Thursday, December 13, 2012

Accountability - Silence Gives Consent

How do you hold your employees accountable for following policies and doing their jobs? Some managers make this a very difficult task and one of the biggest reasons is because they don't do it from day one.

When I use the term Silence Gives Consent - people sometimes look at me as if I have three heads...what does that mean?  They ask.  It simply means that if someone does something they shouldn't do - or fails to do something they were supposed to do and you as a manager/supervisor don't say something - it gives the employee the impression that it was okay.  If Joe is late for work by 10 minutes and you don't speak to him about it - the next thing you know - Joe is 15 minutes late - maybe you still don't say anything to Joe. A couple of things are happening:

  1. Joe is getting the impression that you don't really follow you policies - or that you are not really paying attention to what your employees are doing...this can lead to many more serious issues if left unchecked
  2. You are losing the respect of other employees - people who come to work on time every day feel like Joe is being given special treatment - or they think the same thing Joe thinks - you are not in control of the workplace
  3. If you work in the service industry - the person Joe is supposed to be taking over for are made to stay late since he isn't there to start work...this also may lead to unnecessary overtime
  4. You many lose some of the other workers - they don't want to work in an environment where some people are not held accountable for coming to work on time - they aren't getting any kind of recognition for being on time and Joe isn't being disciplined for being late.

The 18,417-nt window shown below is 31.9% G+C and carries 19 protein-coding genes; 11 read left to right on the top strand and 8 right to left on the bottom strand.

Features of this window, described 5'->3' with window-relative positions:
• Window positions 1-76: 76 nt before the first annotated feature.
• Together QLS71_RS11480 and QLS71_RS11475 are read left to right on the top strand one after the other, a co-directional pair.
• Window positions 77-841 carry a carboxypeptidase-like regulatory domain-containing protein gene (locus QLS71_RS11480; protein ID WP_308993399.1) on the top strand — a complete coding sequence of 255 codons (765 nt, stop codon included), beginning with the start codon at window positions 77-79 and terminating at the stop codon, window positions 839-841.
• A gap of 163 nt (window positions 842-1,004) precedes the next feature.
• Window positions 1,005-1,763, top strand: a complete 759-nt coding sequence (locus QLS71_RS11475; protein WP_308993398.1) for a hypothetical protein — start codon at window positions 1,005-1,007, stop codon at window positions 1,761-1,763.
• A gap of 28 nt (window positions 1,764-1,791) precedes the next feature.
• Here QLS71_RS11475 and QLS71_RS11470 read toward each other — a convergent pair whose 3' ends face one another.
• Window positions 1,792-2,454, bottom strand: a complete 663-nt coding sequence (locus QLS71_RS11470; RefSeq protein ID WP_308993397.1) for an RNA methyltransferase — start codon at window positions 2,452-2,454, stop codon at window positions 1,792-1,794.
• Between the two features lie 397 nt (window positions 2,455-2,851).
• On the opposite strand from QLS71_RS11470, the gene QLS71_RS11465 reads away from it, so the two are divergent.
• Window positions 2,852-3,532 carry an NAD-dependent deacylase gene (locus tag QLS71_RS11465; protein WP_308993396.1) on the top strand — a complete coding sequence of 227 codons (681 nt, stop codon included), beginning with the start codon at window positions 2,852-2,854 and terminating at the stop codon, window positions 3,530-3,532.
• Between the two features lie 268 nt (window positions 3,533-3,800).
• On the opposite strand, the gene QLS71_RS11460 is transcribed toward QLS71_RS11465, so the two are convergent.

The Answer: The first time that Joe is late - go to him and ask him why he was late. If he has a legitimate reason - you may not take any further action - but you have at least let Joe know that you are paying attention to what he does and that you care that he was late.  The first warning you give an employee may be a verbal warning - meaning you are not writing them up, but you are letting them know that their behavior is unacceptable. Even though it is a verbal warning you need to make a written note of the fact that you had the discussion with the employee.  This can be something as simple as a note in your date book or manager's log stating something like this:

Friday, December 14, 2012 - Joe was 10 minutes late for work today. I discussed this with him and let him know that he needs to be on time for work. I told him that it is important for him to be here on time so that he doesn't inconvenience other members of the team. 

If Joe is late again - you have record that you talked to him about it once- the next time will call for written documentation - which we will discuss next time!

Training is not a one time event...it is an ongoing journey...Learn it...Live it...Pass it on! 

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